Red-shirt freshman Lawrence Ross, a 6-3 guard from Battle Creek, Mich., is blessed with a 41-inch vertical jump and could figure into the mix. "Other than Danny Horace, Lawrence Ross is our most explosive player," Coles said.
"I expect at least one of [our freshmen] to be among our top six players," Coles said.
Michael Bramos, a 6-5 guard, would seem the one most capable of playing at that level. Runnerup for Michigan's 2005 Mr. Basketball out of Harper Woods, Bramos "has a good chance to start. If he's healthy, he's going to play,'' Coles said. "He shot the ball really well this summer."
From a strength and development standpoint, Tyler Dierkers, a 6-8 forward-center, and Adam Fletcher, a 6-9 forward, are probably a year away. The best one of the two may play behind Pollitz at power forward.
Blue Ribbon Analysis
In a span of one year, Miami went from being the MAC's weakest three-point shooting team to being one of the best (207-of-552, 37.5 percent, fourth in the MAC). The RedHawks return most of these long-range bombers, five players who hit at least 16 triples last season, not including Troyer, another potential shooter. This will make MU extra difficult to guard as Coles' team grinds through possessions and patiently waits for an open look on the perimeter.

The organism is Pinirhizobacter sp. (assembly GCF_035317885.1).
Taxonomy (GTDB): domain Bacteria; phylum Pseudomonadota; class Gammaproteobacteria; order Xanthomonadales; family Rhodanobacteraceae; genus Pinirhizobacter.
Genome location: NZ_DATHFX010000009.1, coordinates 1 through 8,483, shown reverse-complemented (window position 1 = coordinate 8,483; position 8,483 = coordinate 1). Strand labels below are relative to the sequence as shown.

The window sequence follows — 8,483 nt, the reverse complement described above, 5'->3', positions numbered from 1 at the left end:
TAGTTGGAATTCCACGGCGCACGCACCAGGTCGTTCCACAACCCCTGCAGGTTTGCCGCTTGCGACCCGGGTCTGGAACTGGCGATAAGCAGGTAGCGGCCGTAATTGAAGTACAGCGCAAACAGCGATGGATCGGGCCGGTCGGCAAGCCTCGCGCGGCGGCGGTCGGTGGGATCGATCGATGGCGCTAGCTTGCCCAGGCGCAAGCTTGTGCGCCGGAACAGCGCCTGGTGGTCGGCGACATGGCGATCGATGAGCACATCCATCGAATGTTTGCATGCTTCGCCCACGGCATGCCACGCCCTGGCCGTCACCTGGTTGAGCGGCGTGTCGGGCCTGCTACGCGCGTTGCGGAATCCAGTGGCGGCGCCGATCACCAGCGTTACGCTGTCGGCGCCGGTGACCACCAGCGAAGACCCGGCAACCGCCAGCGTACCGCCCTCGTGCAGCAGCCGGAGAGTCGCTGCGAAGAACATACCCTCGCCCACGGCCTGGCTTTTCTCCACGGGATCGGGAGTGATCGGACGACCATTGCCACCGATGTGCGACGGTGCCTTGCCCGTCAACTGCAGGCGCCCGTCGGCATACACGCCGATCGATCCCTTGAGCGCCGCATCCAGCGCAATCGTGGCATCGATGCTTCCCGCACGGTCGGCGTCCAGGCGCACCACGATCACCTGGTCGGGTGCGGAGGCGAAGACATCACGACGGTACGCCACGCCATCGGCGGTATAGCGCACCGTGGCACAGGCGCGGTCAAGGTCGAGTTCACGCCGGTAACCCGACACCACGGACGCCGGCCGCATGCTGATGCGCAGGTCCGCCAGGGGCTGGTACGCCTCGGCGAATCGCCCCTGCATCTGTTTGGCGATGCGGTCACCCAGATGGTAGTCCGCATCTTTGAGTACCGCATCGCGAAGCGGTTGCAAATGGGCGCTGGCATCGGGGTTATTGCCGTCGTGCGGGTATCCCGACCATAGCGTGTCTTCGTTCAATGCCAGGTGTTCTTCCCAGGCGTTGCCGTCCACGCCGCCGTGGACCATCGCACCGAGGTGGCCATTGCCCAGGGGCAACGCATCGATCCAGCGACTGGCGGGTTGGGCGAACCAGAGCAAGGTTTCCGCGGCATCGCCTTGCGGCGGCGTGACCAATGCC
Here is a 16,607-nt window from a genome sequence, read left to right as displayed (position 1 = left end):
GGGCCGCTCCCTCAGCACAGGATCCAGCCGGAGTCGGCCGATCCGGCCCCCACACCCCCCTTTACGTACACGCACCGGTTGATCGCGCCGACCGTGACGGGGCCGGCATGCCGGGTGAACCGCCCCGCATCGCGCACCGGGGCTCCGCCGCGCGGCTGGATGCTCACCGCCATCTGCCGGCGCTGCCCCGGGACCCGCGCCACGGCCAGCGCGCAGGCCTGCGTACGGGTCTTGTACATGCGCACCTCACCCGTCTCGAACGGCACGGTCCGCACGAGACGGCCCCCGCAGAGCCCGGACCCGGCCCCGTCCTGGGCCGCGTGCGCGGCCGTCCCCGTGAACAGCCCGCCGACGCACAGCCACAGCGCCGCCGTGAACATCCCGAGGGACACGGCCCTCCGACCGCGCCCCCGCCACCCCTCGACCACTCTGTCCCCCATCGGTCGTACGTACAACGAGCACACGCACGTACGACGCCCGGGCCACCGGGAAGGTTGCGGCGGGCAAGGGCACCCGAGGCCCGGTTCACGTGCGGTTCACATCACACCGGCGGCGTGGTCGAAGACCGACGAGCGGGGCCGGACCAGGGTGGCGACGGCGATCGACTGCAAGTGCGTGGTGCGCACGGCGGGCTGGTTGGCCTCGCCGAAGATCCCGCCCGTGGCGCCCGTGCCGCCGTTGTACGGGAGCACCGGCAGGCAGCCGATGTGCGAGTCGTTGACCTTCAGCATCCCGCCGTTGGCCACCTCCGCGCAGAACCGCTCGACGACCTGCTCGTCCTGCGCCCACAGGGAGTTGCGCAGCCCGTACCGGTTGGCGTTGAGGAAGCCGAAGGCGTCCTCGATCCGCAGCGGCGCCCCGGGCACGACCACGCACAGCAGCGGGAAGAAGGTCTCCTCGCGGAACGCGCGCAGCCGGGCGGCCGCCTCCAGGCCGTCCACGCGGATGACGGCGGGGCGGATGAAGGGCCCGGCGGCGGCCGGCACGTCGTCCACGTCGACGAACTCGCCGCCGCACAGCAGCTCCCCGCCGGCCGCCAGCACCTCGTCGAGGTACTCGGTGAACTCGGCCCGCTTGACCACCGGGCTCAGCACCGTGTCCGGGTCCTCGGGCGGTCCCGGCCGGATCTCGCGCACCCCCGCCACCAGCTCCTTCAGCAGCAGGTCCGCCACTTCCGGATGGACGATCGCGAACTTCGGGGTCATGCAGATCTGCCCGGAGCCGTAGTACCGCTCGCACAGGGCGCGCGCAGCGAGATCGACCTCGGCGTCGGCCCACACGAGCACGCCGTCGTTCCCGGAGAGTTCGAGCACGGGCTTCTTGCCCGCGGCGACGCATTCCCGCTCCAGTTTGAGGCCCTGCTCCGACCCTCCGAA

Miami's roster is guard heavy. The RedHawks lack a true post threat. St. Clair and VanderSluis will take turns at center. Both play hard but are slow up the court and foul too much. It's really not an option to play them at the same time. Consequently, the development of Tim Pollitz is key to Miami's season. His size and ability are needed at power forward.
Expect Hatcher to have a solid season. Peavy and Bramos are budding stars. There is plenty of depth on the perimeter.
The RedHawks will play sound defense and frustrate their opponents. It would be a bonus if Miami could turn its foes over more than 11 times per game.
Coles' nine-year MAC Tournament record at Miami is 16-8, and come March you have to figure the RedHawks to be in Cleveland. Tradition is Miami's biggest intangible and that comes from being the MAC's most successful program over 58 seasons (21 titles and a 536-305 mark, 63.7 percent).